Stimulus aiding at risk familiesThe state’s largest child advocacy group says federal stimulus dollars are doing more for Wisconsin than just repairing roads and bridges. A new report from the Wisconsin Council for Children and Families says the money is also helping to keep struggling families afloat.
By: Gil Halsted, Wisconsin Public Radio, Superior Telegram
The state’s largest child advocacy group says federal stimulus dollars are doing more for Wisconsin than just repairing roads and bridges. A new report from the Wisconsin Council for Children and Families says the money is also helping to keep struggling families afloat.
The WCCF report covers the period from February of 2009 through May of this year and focuses on tax credits, unemployment benefits, food stamps and health insurance assistance. According to the report, the federal dollars flowing to the state for these programs totals $3 billion which is equal to about $500 in direct benefits for each Wisconsin resident.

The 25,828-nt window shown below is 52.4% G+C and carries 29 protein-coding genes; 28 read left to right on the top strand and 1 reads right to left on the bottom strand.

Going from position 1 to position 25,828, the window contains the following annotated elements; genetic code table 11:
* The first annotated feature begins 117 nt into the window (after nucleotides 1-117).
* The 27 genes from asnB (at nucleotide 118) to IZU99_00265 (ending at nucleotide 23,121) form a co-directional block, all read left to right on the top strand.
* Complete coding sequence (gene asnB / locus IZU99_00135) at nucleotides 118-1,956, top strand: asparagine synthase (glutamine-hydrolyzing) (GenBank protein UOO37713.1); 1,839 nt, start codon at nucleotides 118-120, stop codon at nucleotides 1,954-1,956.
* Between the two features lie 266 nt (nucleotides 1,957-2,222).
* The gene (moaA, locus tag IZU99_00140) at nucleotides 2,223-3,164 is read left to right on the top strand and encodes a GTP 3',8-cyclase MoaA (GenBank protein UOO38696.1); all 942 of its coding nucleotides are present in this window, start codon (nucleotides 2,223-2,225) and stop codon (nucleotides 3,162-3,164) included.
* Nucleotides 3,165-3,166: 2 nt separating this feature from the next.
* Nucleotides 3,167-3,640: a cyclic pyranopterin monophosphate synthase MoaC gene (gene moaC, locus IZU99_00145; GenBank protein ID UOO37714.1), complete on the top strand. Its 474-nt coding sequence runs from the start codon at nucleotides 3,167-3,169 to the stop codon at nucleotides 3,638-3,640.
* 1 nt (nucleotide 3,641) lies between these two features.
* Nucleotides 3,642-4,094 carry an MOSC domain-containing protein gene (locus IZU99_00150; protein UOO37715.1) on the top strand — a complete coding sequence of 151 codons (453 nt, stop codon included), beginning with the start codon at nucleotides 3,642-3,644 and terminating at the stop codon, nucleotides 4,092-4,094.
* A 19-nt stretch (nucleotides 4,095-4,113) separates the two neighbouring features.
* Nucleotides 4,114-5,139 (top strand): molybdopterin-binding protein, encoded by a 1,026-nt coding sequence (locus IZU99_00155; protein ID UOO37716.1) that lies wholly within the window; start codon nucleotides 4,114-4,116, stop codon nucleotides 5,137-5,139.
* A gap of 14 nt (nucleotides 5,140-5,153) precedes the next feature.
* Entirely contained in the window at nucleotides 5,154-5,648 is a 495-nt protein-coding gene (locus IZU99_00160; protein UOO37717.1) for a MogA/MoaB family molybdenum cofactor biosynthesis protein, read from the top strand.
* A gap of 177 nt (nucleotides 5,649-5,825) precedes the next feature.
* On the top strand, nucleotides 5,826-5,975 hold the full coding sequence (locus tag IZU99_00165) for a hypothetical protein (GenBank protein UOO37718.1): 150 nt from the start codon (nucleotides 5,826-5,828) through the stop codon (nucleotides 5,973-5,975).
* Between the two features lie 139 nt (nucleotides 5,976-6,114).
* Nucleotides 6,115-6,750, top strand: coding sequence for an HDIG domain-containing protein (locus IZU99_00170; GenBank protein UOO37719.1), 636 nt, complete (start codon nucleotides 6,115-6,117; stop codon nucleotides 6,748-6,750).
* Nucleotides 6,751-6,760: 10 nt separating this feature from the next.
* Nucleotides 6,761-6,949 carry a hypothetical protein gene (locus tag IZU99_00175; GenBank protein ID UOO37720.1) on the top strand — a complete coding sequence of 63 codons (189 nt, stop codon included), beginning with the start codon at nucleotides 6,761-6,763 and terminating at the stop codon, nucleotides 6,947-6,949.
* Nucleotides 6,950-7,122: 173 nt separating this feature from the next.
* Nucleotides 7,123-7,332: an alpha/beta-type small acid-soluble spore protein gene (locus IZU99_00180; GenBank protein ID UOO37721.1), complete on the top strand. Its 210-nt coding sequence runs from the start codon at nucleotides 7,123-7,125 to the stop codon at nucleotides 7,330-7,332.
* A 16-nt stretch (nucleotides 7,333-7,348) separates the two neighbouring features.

Study author Tamarine Cornelius says most of that money went to families with children in the form of unemployment benefits and food stamps. She says it would be hard to find a family that didn’t get some of the benefits through the Recovery Act.
“Some of these benefits, although temporary, can really help those families,” Cornelius says.
But Todd Berry of the Wisconsin Taxpayers Alliance says people need to understand that this influx of federal dollars is temporary, and eventually state tax payers will be called on to pick up the slack. He says there’s a lot of one time, or maybe two time federal money flowing through the state treasury particularly for programs like school aids and Medicaid.
“And those are programs that are funded with state tax dollars, so the more we do that the more of a structural deficit we have in the future,” Berry says.
The conclusion in the WCCF’s report warns that there will be a contentious debate in Congress about extending and expanding these benefits as the economy continues to falter and it’s not clear what will happen to families who still can’t find work or health care once the federal money dries up.